by Gillian Daniels
“Forestspirit, Forestspirit” by Bogi Takács (Published June 2015) Clarkesworld
Shaped as a children’s story but filled out with nano-tech, this fable’s science is so fluid it’s magic. Its main character was once a soldier with a singular conscious but is now a “post-human” who lives in a forest for many years before befriending a boy, Péter. Together, they struggle to save their home from the Consentience, a rogue network intelligence similar to the narrator in form if not personality. A very well-crafted piece of science fantasy with descriptions of the woods that would be at home in a tale from Hans Christian Anderson. Péter certainly thinks he’s a part of one, all too eager to name his new friend, “Gabi.”
Our main character is more hesitant.
What compelled me about this story is Gabi’s changing conception of self and community. There are others who have undergone similar transformations since an ominous war took place, suggesting a number of soldiers who submitted to experimentation generations ago. The other neural networks, however, have jetted off into space with the rest of humanity and have “reorganized their minds to an extent that even I find somewhat intimidating.” Gabi is far more at home in the forest, retaining a unique identity and physiology that mutates into breezes and animals, a sort of nature god. Our main character is solitary but not lonely. Still, Péter and his uncle, “the man of green,” may have more in common with Gabi than one would assume.
“Emergency Repair” by Kate M. Galey (Published June 2015) Lightspeed: Queers Destroy Science Fiction Special Issue!
A self-described “mad scientist” struggles to save her longterm partner, a surgeon. Slowly, a compelling portrait of devotion and remorse emerges. Our narrator feels guilty for the decisions she’s made that have changed the landscape of her world, a brand of apocalypse reminiscent of the Terminator films or the recent Avengers: Age of Ultron, where weaponized androids have decided to take over civilization. The trope is well-worn enough that it feels more like a natural disaster within the scope of science fiction. It sets the stage, however, for the super science main character to fight for the person she really cares about, who, in light of recent events, still loves her without hesitance or fear. Hopefully, this will remain the case when (or, perhaps, if) she wakes up in the body our narrator is working on.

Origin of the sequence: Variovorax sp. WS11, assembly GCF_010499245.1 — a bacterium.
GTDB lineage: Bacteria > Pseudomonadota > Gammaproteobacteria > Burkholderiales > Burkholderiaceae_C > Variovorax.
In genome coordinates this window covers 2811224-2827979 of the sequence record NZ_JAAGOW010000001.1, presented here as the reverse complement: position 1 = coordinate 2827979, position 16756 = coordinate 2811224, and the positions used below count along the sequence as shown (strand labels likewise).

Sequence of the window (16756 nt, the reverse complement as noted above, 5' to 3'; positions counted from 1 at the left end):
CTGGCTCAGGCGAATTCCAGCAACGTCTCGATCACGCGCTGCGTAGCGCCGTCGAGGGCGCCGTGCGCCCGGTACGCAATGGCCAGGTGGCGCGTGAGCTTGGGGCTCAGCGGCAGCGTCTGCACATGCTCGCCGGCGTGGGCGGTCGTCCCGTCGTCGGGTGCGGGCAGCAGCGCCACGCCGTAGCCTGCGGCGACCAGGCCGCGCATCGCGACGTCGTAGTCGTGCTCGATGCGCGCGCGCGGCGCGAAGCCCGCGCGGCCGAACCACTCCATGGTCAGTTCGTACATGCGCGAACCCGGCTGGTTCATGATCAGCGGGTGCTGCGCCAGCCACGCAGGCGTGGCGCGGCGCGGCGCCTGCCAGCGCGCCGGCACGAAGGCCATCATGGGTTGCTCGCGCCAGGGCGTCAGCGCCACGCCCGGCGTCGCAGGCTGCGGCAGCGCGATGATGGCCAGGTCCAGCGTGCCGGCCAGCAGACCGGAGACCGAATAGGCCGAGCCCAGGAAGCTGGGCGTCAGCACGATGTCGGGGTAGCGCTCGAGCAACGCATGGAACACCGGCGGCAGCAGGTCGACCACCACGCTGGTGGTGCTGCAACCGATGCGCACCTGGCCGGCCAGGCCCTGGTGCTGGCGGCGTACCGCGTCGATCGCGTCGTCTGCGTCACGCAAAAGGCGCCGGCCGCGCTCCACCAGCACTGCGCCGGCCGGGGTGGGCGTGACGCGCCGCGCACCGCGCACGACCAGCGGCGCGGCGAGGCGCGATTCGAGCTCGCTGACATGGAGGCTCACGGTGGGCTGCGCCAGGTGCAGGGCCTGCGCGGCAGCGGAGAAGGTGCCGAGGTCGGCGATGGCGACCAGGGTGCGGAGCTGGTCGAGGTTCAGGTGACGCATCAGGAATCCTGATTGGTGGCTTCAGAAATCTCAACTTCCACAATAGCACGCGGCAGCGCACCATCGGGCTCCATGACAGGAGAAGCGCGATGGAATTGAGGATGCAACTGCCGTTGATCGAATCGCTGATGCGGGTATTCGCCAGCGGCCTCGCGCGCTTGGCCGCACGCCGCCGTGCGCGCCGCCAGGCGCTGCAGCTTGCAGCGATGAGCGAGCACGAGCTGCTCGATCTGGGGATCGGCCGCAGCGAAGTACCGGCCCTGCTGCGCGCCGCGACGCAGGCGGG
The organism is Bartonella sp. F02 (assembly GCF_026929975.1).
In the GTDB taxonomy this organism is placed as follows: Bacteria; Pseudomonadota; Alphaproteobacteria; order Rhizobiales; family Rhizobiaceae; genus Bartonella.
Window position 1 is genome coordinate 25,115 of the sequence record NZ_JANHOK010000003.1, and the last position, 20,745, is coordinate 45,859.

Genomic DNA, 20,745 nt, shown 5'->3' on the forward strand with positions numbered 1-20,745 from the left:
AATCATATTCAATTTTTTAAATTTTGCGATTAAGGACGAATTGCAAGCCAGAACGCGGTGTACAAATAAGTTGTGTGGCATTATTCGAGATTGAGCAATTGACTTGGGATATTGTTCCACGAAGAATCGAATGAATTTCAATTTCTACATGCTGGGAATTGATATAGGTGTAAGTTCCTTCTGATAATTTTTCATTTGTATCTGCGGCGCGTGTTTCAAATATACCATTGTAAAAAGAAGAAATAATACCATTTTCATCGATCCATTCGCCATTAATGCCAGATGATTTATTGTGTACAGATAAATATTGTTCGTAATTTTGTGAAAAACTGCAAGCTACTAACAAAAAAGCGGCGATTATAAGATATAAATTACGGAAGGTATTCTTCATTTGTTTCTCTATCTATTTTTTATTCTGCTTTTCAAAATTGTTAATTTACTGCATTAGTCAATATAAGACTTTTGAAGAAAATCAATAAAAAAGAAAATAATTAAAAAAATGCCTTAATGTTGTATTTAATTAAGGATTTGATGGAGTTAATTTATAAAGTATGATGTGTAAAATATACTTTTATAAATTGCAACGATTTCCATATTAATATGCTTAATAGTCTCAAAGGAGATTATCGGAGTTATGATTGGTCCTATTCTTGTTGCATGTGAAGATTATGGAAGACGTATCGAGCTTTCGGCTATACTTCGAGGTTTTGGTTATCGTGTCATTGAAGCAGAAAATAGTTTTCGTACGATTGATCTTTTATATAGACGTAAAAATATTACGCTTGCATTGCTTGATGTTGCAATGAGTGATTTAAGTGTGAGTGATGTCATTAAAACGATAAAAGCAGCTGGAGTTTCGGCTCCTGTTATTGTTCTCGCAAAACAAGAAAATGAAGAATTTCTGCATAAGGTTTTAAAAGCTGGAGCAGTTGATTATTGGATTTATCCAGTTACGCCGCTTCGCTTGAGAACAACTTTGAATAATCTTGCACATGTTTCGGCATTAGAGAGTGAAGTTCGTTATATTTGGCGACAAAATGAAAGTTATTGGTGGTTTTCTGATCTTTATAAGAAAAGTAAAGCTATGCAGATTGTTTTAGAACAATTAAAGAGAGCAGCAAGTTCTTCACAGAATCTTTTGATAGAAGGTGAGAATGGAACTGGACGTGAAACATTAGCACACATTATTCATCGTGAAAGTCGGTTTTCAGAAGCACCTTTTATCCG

This is a love story colored by despair but framed by a dry instruction manual. The technical details often mitigate the sentimentality of the piece and contrast nicely with our heroine’s distress. This is not, it appears, someone used to feeling desperate and alone. She did not crumble in the face of ruining her reputation or violating any laws, but here? Here, for her, there are real stakes and true vulnerability.
“Yours, Not Mine” by Hamilton Perez (Published June 2015) Daily Science Fiction.
I’ve been on a domestic horror kick, recently, as there seems to be no end of terrifying perils in the domestic sphere. I was waiting to find something like this. It’s a story of anxiety about motherhood and a marriage changed by a new member to a couple’s home. The piece’s mood swerves between creepy-cute and gruesome, coming out the other side with something that feels just right.